My 7-year-old daughter is presently obsessed – like, watching every episode three times on BBC’s iPlayer obsessed – by a Children’s BBC show called “The Next Step.”
I have grown somewhat used to children’s TV over the past 14 years; most of what the BBC, in particular, broadcasts is of some worth. Some of it is in dubious taste, but funny and educational; some of it really rather charming.
When it comes to “The Next Step,” however, I’d rather watch almost anything else.
It would be a difficult decision to decide between watching the show or a One Direction video. I stand up and leave the room when the show comes on.
Recently, I finally worked out why: it is far too like bad preaching. And I hate bad preaching (particularly when I am the preacher).
The show is set in a dance school and is a mock reality show, so after every little event we cut to the protagonists and the observers speaking to camera explaining what they were feeling and why they reacted like they did.
This falls foul of the most basic rule of storytelling for adult audiences: “Show; don’t tell.”
Applied to adult fiction writing, “show; don’t tell” is an instruction to demonstrate your character’s feelings, rather than announcing them.
Of course, for a 7-year-old, cutting to a character explaining in detail her motivation (“I said that because I was pleased that she failed the audition after what she said to my boyfriend last week…”) allows the child to follow more complex and emotionally satisfying narrative arcs than she might otherwise find comprehensible, and so makes the show attractive.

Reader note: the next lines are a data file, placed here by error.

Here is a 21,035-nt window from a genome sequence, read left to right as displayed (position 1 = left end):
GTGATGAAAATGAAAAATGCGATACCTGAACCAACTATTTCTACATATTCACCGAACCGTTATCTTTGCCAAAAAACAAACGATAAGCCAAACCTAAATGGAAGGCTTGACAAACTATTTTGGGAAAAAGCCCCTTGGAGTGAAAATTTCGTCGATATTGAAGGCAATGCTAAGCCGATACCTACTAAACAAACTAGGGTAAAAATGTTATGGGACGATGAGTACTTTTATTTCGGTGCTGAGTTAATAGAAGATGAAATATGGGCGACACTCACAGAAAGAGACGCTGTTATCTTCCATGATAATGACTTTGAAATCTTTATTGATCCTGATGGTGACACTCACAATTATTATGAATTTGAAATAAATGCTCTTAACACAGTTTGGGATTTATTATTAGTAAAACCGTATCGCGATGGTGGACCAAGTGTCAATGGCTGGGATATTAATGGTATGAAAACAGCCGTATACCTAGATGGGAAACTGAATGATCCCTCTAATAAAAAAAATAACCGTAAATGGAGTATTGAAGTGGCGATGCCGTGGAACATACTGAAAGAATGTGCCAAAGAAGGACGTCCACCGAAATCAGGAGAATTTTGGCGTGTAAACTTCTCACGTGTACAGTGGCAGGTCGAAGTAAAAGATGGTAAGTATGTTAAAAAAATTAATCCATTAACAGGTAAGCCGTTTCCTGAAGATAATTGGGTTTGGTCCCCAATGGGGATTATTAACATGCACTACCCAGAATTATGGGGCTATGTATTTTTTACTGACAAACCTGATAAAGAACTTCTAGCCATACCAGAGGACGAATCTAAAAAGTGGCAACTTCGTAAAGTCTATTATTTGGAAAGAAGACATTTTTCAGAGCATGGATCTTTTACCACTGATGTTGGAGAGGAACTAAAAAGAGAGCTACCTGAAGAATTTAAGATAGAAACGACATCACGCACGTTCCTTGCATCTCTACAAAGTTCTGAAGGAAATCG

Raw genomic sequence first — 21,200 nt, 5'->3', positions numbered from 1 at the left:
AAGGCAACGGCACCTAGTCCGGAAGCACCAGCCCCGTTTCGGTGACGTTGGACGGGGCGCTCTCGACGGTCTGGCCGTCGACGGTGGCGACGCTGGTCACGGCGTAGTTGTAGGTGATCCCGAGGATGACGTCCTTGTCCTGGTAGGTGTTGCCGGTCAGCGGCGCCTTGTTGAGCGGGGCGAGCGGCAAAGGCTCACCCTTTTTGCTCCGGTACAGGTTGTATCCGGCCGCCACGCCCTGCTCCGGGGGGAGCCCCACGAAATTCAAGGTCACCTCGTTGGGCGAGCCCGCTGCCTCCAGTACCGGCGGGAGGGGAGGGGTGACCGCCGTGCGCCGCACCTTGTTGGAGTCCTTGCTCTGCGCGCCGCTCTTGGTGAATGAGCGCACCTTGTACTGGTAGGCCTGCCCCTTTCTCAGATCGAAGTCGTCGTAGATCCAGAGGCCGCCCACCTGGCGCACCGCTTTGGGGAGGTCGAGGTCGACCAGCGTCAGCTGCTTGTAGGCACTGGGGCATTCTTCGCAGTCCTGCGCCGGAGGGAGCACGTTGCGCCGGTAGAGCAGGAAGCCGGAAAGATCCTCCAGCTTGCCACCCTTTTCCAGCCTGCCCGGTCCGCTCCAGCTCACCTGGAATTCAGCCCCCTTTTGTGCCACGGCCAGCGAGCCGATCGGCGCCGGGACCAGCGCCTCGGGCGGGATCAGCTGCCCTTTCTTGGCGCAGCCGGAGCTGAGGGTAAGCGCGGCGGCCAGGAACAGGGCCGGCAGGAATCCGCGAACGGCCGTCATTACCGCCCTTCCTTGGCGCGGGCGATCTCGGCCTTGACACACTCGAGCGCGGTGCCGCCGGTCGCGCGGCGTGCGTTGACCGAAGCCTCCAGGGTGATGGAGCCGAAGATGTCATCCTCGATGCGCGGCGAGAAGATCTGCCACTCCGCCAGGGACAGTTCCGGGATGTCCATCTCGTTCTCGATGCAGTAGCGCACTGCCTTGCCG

For any adult viewer or reader, however, telling instead of showing is boring and insufferably patronizing and so must be completely avoided in any narrative remotely worth reading.
For example, Vladimir Nabokov never tells us that Humbert is infatuated with Lolita, and J.R.R. Tolkien never tells us that the ring is an increasing burden for Frodo. He allows us to overhear Frodo telling Sam about it from time to time, but that is different.
By contrast, E.L. James tells us about twice every page that Anastasia finds Christian Gray’s riches and arrogance unaccountably attractive.
It must be avoided in any discourse worth hearing, also.
I am presently preparing once again to teach a brief class on homiletics. One of the maxims I offer to, and explore with, my students comes from Michael Quicke, who, more than any other, taught me to preach.
Quicke proposed that as well as saying what the text says, a good sermon does what the text does. In other words, “show, don’t tell.”
Bad preaching is often marked by such comments as, “This is a really exciting passage.”
No, don’t tell me it’s exciting; make me feel excited. There’s a world of difference.
Bad preaching is like a stand-up comedian saying, “and what happened next was really funny because it turned out that the woman I’d been talking to was my girlfriend’s sister.” Tell the joke; don’t explain how it works.
Of course, it’s much easier to explain the joke or the biblical passage, particularly because, in preaching, commentators have done all that work for us.
“This parable would have shocked and offended the hearers,” we are told, feeling utterly unshocked and unoffended ourselves.
And so the parable drifts over us in being preached, never touching our hearts and our guts, which is where it was aimed. And which is where it must be aimed again if it is to do its work.
Bad preaching is a description of how the text did its work; good preaching is an event in which the text does its work again, provoking, inspiring, challenging, questioning, undermining, destabilizing, reassuring or whatever its purpose is.
Don’t tell me how the text might once have made someone like me feel; make me feel it – show, don’t tell.
Stephen Holmes is a Baptist minister, presently employed as senior lecturer in Theology at the University of St. Andrews in Scotland. A version of this article first appeared on his blog and is used with permission. You can follow him on Twitter @SteveRHolmes.